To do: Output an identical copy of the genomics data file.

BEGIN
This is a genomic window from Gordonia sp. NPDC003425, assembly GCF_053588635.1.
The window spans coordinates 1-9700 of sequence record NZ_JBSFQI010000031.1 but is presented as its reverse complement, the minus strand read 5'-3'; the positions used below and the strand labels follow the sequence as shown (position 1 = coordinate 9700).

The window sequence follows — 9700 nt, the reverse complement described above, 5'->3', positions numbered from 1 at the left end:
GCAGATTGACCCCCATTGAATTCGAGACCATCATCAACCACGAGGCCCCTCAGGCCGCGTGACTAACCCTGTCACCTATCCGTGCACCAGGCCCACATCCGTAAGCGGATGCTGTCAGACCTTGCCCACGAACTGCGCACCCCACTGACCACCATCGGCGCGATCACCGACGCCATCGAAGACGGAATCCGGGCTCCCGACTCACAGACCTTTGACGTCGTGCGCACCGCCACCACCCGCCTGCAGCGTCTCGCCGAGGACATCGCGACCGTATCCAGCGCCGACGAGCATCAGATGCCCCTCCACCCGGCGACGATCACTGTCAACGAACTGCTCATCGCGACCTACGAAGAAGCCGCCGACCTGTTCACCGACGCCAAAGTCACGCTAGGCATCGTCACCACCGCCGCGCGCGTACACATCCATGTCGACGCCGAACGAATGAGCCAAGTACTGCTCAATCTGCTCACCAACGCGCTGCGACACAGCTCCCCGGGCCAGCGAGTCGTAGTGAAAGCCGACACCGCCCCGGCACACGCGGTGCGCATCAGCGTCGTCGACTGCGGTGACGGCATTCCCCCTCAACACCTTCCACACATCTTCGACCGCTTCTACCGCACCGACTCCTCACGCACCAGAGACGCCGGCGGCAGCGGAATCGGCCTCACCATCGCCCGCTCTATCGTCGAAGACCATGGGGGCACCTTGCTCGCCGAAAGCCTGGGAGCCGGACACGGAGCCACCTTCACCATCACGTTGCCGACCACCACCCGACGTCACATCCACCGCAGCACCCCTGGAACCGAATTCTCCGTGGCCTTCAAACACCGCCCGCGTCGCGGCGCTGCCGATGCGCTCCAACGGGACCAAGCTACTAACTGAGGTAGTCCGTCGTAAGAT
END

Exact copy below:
This is a genomic window from Gordonia sp. NPDC003425, assembly GCF_053588635.1.
The window spans coordinates 1-9700 of sequence record NZ_JBSFQI010000031.1 but is presented as its reverse complement, the minus strand read 5'-3'; the positions used below and the strand labels follow the sequence as shown (position 1 = coordinate 9700).

The window sequence follows — 9700 nt, the reverse complement described above, 5'->3', positions numbered from 1 at the left end:
GCAGATTGACCCCCATTGAATTCGAGACCATCATCAACCACGAGGCCCCTCAGGCCGCGTGACTAACCCTGTCACCTATCCGTGCACCAGGCCCACATCCGTAAGCGGATGCTGTCAGACCTTGCCCACGAACTGCGCACCCCACTGACCACCATCGGCGCGATCACCGACGCCATCGAAGACGGAATCCGGGCTCCCGACTCACAGACCTTTGACGTCGTGCGCACCGCCACCACCCGCCTGCAGCGTCTCGCCGAGGACATCGCGACCGTATCCAGCGCCGACGAGCATCAGATGCCCCTCCACCCGGCGACGATCACTGTCAACGAACTGCTCATCGCGACCTACGAAGAAGCCGCCGACCTGTTCACCGACGCCAAAGTCACGCTAGGCATCGTCACCACCGCCGCGCGCGTACACATCCATGTCGACGCCGAACGAATGAGCCAAGTACTGCTCAATCTGCTCACCAACGCGCTGCGACACAGCTCCCCGGGCCAGCGAGTCGTAGTGAAAGCCGACACCGCCCCGGCACACGCGGTGCGCATCAGCGTCGTCGACTGCGGTGACGGCATTCCCCCTCAACACCTTCCACACATCTTCGACCGCTTCTACCGCACCGACTCCTCACGCACCAGAGACGCCGGCGGCAGCGGAATCGGCCTCACCATCGCCCGCTCTATCGTCGAAGACCATGGGGGCACCTTGCTCGCCGAAAGCCTGGGAGCCGGACACGGAGCCACCTTCACCATCACGTTGCCGACCACCACCCGACGTCACATCCACCGCAGCACCCCTGGAACCGAATTCTCCGTGGCCTTCAAACACCGCCCGCGTCGCGGCGCTGCCGATGCGCTCCAACGGGACCAAGCTACTAACTGAGGTAGTCCGTCGTAAGAT